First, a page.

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Great Samyé Debate

From Chinese Buddhist Encyclopedia
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 Samye Debate, also called Council of Lhasa, in Tibetan Buddhism, a two-year debate (c. 792–794 ce) between Indian and Chinese Buddhist teachers held at Samye, the first Buddhist monastery in Tibet.

The debate centred on the question of whether enlightenment (bodhi) is attained gradually through activity or suddenly and without activity.

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The more conventional Mahayana Buddhist view was represented by Kamalashila, a scholar expressly called from India, and supported by the prominent Tibetan convert Gsal-shang of Dba’.



They argued for the doctrine of the Madhyamika (“Middle Way”) school, which arose out of the teachings of the monk Nagarjuna (flourished 2nd century ce).

According to this doctrine, the final goal of buddhahood can be achieved only after a long course of intellectual and moral development generally requiring a series of lives.



The Chinese representative (whose Sanskrit name was Mahayana) upheld the teachings of the meditative Chan (Japanese:


Zen) school of Mahayana Buddhism, which held that enlightenment is a sudden, spontaneous event that is not furthered and may even be hindered by conventional endeavors.

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The debate took place in front of the reigning Tibetan king, Khri-srong-lde-btsan, who declared in favour of the Madhyamika teachings of the Indian representatives.

His decision may have been influenced to some degree by the intermittent warfare then going on between Tibet and China.

Thereafter, India exerted greater influence than China over Buddhism’s development in Tibet, though Chan continued to be respected there'

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 King Trisong Detsen arranged a debate in Samye to decide which of these tenets should take root in Tibet.

The King invited Kamalashila to represent the Indian Buddhist school while Hva Shang Mahayana represented the Chinese Ch'an school.

It is said that when Kamalashila and Hva Shang Mahayana first met in Samye, Kamalashila twirled his rosary around his finger inferring the question,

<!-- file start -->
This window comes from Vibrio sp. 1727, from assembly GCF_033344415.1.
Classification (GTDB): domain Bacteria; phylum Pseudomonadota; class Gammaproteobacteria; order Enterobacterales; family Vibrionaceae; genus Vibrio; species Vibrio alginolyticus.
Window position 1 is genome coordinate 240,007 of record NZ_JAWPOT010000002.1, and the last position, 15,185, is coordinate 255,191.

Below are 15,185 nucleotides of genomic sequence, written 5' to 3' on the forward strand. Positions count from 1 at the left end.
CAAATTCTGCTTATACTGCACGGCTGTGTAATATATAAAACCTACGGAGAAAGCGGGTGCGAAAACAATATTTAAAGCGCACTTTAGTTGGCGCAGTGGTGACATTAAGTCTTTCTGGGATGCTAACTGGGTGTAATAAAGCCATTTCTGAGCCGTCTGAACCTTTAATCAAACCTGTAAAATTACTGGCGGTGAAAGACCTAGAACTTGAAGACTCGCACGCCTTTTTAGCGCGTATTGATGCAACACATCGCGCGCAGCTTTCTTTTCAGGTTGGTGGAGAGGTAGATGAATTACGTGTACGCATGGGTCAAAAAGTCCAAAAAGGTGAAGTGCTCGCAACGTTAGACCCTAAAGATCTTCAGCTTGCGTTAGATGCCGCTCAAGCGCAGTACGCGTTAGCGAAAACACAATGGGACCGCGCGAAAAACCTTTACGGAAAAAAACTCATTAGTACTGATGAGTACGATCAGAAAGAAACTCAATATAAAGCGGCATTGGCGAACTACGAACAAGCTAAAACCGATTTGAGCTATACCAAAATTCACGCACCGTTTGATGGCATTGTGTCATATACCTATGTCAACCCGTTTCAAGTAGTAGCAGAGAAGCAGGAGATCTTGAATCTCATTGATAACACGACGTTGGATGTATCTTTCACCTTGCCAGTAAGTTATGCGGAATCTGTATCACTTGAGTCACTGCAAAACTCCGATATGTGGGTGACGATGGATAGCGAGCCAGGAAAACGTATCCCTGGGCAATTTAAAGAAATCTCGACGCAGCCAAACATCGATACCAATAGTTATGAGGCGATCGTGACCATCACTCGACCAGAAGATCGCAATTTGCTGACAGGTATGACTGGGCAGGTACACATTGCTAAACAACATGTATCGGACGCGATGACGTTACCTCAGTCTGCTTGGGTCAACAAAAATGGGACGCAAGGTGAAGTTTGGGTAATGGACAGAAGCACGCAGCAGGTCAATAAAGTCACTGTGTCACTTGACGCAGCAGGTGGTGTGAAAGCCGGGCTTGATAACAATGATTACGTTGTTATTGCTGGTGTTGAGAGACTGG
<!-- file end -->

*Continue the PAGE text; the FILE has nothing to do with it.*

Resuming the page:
"What is the source of the circling in samsara" and when Hva Shang saw that, he covered his head, indicating that "ignorance is the source of suffering."

Kamalashila then felt that Hva Shang Mahayana was someone who understood.



The debate in Samye became known as the Great Debate at Samye.

The rules directed that the winning side would be sanctioned by the King while the losing side would have to leave the country.

Kamalashila and the Indian Buddhist School won the debate and the Ch'an Buddhists were no longer allowed to spread their teachings in Tibet.


However, although Hva Shang had to leave Tibet, even up to today, in order to remember his good qualities, Tibetan monks wear a blue cord attached to their upper garment.


Also, after Hva Shang lost the debate he left immediately leaving one of his shoes behind.

Tibetans believe that this was a sign that aspects of his tenets would remain in Tibet.



As a result of this debate, King Trisong Detsen asked Kamalashila to compose a text explaining the stages of meditation from the Indian Buddhist tradition.

Kamalashila wrote the bsGom rim, or Stages of Meditation, in three volumes.

The following is an outline of the topics in the bsGom rim bar pa.

    The causes of omniscience

    The stages of meditating compassion

    The mind of awakening

    Tranquilization and insight

    Prerequisites for tranquilization

    Prerequisites for insight

    Preparation for a session of meditation

    The practice of tranquilization

    The practice of insight

    The path integrating tranquilization and insight

    The path integrating wisdom and method

    The result of the path integrating wisdom and method

Source

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